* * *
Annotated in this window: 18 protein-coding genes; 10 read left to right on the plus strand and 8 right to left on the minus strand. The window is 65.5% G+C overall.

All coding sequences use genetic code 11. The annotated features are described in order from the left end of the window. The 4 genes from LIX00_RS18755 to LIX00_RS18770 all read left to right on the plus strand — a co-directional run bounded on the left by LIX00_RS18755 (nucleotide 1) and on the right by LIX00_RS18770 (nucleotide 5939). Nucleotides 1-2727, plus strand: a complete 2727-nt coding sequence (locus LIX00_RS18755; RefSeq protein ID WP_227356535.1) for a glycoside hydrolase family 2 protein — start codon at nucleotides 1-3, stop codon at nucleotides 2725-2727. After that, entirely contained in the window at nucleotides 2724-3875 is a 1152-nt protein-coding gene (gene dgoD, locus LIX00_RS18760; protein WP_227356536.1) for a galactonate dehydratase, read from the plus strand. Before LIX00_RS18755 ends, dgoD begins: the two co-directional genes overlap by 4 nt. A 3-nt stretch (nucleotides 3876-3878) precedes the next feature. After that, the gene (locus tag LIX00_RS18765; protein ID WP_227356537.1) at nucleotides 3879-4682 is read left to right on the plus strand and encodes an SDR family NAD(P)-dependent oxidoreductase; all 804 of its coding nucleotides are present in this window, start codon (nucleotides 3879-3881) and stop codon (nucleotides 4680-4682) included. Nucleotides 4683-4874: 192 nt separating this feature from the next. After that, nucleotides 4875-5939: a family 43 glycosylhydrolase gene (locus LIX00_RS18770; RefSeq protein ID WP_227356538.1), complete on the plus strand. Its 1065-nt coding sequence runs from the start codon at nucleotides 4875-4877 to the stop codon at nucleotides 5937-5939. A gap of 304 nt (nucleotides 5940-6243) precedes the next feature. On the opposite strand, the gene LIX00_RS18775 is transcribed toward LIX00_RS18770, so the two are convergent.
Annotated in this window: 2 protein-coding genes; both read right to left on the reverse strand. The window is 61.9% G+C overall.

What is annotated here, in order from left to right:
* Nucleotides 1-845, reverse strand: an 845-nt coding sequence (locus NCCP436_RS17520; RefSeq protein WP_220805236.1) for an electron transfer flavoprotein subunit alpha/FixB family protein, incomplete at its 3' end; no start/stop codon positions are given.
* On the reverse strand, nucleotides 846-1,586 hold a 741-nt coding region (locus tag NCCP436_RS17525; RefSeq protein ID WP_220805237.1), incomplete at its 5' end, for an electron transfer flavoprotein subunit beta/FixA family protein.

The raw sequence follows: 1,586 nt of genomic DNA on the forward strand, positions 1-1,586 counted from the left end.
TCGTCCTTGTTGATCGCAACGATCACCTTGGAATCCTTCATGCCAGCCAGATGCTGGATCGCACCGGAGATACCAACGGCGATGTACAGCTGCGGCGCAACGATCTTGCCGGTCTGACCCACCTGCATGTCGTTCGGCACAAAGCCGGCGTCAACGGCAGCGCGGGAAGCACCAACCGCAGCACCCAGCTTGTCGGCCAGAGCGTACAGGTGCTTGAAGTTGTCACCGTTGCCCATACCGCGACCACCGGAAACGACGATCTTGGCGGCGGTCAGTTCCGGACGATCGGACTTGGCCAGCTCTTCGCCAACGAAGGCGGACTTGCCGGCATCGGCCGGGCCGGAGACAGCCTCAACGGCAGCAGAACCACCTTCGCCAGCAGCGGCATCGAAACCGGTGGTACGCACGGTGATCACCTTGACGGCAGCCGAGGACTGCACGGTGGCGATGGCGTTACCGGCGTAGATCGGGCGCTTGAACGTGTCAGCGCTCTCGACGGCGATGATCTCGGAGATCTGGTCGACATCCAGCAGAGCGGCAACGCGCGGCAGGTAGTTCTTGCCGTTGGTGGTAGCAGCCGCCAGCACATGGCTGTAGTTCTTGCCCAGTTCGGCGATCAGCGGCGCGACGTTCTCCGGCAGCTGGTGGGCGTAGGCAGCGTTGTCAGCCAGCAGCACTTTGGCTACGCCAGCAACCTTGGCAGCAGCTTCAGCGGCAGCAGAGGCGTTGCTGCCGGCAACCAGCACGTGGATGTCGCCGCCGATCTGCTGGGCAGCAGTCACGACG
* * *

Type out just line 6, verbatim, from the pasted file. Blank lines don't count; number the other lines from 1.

* On the reverse strand, nucleotides 846-1,586 hold a 741-nt coding region (locus tag NCCP436_RS17525; RefSeq protein ID WP_220805237.1), incomplete at its 5' end, for an electron transfer flavoprotein subunit beta/FixA family protein.